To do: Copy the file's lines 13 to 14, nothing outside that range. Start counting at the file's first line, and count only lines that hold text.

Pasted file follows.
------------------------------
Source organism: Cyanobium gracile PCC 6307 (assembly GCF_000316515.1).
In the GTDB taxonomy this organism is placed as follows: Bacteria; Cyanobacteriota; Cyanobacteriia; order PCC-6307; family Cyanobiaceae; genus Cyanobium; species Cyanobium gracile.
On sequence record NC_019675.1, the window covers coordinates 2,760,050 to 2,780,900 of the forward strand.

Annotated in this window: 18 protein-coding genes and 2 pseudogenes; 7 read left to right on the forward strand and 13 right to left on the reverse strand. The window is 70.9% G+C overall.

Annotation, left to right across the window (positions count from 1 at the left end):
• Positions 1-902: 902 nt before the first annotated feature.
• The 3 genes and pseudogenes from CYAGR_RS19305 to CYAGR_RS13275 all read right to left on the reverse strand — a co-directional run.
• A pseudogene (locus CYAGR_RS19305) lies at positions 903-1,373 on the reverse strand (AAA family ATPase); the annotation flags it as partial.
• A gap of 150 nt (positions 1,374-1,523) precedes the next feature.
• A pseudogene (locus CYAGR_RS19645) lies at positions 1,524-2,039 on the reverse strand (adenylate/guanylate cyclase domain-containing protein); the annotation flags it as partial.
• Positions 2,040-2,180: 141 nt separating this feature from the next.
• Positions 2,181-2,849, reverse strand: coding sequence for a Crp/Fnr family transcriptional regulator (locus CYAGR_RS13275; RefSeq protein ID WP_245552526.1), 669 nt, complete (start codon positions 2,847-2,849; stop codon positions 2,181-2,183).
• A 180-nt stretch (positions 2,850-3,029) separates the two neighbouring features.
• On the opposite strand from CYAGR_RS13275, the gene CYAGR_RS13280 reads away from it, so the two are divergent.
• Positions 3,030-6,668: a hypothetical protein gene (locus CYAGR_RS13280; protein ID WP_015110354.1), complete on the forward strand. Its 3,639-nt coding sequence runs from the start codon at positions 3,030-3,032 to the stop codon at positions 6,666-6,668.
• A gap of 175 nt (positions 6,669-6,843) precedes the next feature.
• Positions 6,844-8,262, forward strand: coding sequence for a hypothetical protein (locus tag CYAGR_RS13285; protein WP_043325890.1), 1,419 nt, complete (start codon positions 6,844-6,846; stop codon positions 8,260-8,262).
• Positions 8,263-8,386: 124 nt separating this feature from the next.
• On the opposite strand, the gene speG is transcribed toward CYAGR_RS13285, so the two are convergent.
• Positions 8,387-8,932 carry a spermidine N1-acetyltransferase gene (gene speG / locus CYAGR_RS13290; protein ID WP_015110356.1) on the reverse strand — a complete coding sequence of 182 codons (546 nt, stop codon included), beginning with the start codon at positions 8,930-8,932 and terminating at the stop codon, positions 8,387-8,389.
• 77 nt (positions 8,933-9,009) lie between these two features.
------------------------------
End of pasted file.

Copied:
• A 180-nt stretch (positions 2,850-3,029) separates the two neighbouring features.
• On the opposite strand from CYAGR_RS13275, the gene CYAGR_RS13280 reads away from it, so the two are divergent.